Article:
Hop Skip Jump

Dorine thought her luck had run out. The Space Corps was on her tail, to draft her into a war she didn’t believe in, all because they wanted her engineering skills. Her only chance was a hyper jump to the Darnassia system, the farthest one with a habitable planet. At least, that’s what her computer told her. It didn’t tell her much else. The Space Corps hadn’t put that system on the colonization list–who knew why–which meant Dorine could be flying into a death trap.

But it was her only shot.

She jumped.

The habitable planet–the only planet–was so green, was her first thought. Green, with gorgeous purple waters. She rode down, reaching the surface as all her fuel lights lit up at once. She put the ship into support only: life support system and scanners operable, but no flight. She was here until she found a new fuel source. She could only hope she wouldn’t be found by the Space Corps.

Her scanner picked up no followers from above. Outside the air was breathable, at least with the help of an air filter.

She pulled one on, fastening it tightly, and went out the airlock to look at this world that wasn’t worth settling.

It was beautiful. Lush. Verdant. Like walking into a diorama of what the worlds of the galaxy looked like before the Space Corps came and ‘improved’ them.

She only let herself enjoy that, for just a moment. Now that she’d walked far enough from her ship to reduce interference, it was time to set up her (patent pending) personal radar, to find the nearest source of anything she could convert into starship fuel. If she could just keep refueling, she might find worlds the Space Corps hadn’t even had a chance to taint. Hell, she might never see the Space Corps again.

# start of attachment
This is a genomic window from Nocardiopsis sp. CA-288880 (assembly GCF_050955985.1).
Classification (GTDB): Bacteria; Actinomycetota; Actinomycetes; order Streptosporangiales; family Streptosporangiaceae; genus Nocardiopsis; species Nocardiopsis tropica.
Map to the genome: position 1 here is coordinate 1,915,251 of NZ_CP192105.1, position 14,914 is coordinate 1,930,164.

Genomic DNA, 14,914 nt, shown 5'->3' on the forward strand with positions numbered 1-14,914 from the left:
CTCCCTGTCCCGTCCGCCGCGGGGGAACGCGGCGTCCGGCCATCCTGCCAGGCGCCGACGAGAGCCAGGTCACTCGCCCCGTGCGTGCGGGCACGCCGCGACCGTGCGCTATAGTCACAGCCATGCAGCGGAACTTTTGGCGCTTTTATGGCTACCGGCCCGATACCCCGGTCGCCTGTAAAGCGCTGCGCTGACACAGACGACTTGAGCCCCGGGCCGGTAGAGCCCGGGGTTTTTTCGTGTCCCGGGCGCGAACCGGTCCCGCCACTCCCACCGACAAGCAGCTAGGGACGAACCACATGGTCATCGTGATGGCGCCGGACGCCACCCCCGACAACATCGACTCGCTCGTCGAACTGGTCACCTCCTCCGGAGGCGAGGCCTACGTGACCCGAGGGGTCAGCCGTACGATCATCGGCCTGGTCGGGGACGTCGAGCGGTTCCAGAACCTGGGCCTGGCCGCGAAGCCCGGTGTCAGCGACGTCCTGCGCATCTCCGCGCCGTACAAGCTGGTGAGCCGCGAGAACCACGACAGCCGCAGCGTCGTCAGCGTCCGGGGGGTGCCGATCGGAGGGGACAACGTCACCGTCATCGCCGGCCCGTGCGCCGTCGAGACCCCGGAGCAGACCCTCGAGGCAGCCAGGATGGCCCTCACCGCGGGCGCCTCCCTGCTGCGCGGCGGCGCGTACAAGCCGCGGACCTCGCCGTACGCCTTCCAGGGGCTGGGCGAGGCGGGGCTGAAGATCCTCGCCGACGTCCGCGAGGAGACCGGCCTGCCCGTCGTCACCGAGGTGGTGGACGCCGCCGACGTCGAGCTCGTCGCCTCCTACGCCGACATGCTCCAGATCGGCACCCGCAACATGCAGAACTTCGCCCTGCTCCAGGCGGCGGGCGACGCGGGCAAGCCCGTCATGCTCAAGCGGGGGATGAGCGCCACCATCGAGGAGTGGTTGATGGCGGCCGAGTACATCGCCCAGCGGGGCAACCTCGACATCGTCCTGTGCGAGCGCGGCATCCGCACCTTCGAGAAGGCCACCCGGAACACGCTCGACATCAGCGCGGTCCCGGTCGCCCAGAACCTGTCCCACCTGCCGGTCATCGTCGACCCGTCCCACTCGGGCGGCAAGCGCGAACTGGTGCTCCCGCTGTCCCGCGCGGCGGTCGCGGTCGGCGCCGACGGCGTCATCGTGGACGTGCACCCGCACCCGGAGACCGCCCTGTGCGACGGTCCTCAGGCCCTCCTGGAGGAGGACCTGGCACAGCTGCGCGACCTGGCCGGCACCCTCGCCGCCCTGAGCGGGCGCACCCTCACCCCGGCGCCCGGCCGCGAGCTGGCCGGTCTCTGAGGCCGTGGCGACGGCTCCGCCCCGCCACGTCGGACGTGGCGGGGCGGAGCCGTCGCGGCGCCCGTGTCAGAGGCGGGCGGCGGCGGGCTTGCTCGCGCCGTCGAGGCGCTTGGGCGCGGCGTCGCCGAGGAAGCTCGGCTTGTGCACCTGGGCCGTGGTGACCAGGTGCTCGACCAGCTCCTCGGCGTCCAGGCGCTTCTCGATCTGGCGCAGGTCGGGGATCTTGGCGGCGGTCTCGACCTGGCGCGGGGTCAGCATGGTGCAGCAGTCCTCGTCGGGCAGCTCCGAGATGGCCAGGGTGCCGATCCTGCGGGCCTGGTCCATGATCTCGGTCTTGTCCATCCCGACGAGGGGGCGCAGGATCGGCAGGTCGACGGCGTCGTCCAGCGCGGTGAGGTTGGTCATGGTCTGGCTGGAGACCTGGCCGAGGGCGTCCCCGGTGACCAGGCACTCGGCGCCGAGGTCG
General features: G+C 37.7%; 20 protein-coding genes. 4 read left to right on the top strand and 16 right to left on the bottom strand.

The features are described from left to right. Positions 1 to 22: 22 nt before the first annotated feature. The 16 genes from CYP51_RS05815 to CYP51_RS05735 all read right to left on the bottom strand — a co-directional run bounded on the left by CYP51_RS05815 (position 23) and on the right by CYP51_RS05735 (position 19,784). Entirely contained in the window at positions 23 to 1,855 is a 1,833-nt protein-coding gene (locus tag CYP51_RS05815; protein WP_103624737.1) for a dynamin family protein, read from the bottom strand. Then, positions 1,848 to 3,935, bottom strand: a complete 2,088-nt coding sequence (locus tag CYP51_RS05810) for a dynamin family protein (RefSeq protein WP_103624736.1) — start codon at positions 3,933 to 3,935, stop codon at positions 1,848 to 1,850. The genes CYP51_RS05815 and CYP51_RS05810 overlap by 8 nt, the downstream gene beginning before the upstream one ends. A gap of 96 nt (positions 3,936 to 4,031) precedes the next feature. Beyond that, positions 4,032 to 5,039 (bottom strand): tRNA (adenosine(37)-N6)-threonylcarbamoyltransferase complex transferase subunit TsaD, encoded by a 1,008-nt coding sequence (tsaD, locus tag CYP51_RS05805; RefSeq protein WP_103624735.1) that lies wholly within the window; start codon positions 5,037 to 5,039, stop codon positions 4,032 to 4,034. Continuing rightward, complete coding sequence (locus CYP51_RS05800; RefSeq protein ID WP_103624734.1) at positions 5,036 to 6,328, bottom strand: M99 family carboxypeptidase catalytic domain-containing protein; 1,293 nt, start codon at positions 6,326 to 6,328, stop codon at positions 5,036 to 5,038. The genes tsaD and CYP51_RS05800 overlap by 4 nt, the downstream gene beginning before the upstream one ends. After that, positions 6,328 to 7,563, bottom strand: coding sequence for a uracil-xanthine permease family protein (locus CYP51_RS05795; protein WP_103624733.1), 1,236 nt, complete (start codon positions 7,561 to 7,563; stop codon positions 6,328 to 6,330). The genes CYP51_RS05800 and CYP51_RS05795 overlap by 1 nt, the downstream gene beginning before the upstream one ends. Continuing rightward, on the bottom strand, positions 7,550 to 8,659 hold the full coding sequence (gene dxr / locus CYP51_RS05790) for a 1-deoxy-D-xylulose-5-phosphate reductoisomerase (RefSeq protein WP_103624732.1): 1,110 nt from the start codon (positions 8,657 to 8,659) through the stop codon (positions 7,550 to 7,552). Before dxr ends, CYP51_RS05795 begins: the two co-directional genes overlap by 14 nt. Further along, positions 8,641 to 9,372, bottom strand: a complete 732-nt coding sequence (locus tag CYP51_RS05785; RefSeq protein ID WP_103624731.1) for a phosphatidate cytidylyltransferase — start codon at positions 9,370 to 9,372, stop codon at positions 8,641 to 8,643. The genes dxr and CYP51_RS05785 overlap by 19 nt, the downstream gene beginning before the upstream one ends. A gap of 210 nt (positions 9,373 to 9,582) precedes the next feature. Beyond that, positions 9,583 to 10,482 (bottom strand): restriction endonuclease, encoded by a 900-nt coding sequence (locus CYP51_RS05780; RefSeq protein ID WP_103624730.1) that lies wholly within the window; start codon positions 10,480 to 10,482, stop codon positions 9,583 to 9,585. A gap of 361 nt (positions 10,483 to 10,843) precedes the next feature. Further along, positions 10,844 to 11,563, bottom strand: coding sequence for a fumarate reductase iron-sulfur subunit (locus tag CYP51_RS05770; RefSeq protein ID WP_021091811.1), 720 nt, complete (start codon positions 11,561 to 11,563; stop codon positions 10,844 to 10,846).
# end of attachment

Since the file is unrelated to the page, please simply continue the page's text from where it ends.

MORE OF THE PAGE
It was a nice thought.

She finished assembling the pieces from the carrying case, and flipped it on. Small round probes of light emerged from the top and streaked away across the landscape, and a little panel of solid light popped up for her to read the results of their search.

That was when the radar spoke.

She shouldn’t have understood what it was saying, but she did. Its language was melodic, with clicks and chirps interspersed. The static, however, she was sure was not part of it.

“…evacuate immediately …tunnels …do not look back”

She adjusted the settings, trying to clear the signal. Instead it ended with an abrupt squeal that made her teeth vibrate. Silence.

Dorine took out her tools, trying to analyze what was wrong with the radar. Were there people here? Had they evacuated at the sight of her ship? But the radar held no trace of its strange message. Eventually she gave up and sat there, waiting for the radar to do what it was supposed to do.

Finally, a response. There was source of energy to the north. A big one. She disassembled the radar and hefted her gear onto her back. It would be a walk, but if this worked, she could be off the planet before her waking cycle completed. A good start to her escape.

She walked in the grass, past far-off trees so wide and tall that they put her home planet’s skyscrapers to shame. She preferred the natural look, and regretted she wouldn’t see them up close. She was closing in on the energy source and had no time nor excuse to explore.

Her probe’s signal light began spinning in a circle above a bunch of thick ferns. She pushed them aside.

The Space Corps logo stared out at her. She pushed the ferns further apart. She knew what she was seeing now.

It was bomb model that hadn’t been in use for a hundred years.

The green of this world melted away. The distant trees became burnt husks. She was standing on an ashen scarred planetary surface, an unexploded antique bomb before her. By the looks of it, this bomb was the only dud in the artillery that had hit the surface.

Dorine harvested the ancient bomb’s core and walked back to the ship. It would power her ship far away, and farther. She had an escape to make.

Much farther than Darnassia. Which wasn’t even close to far enough.

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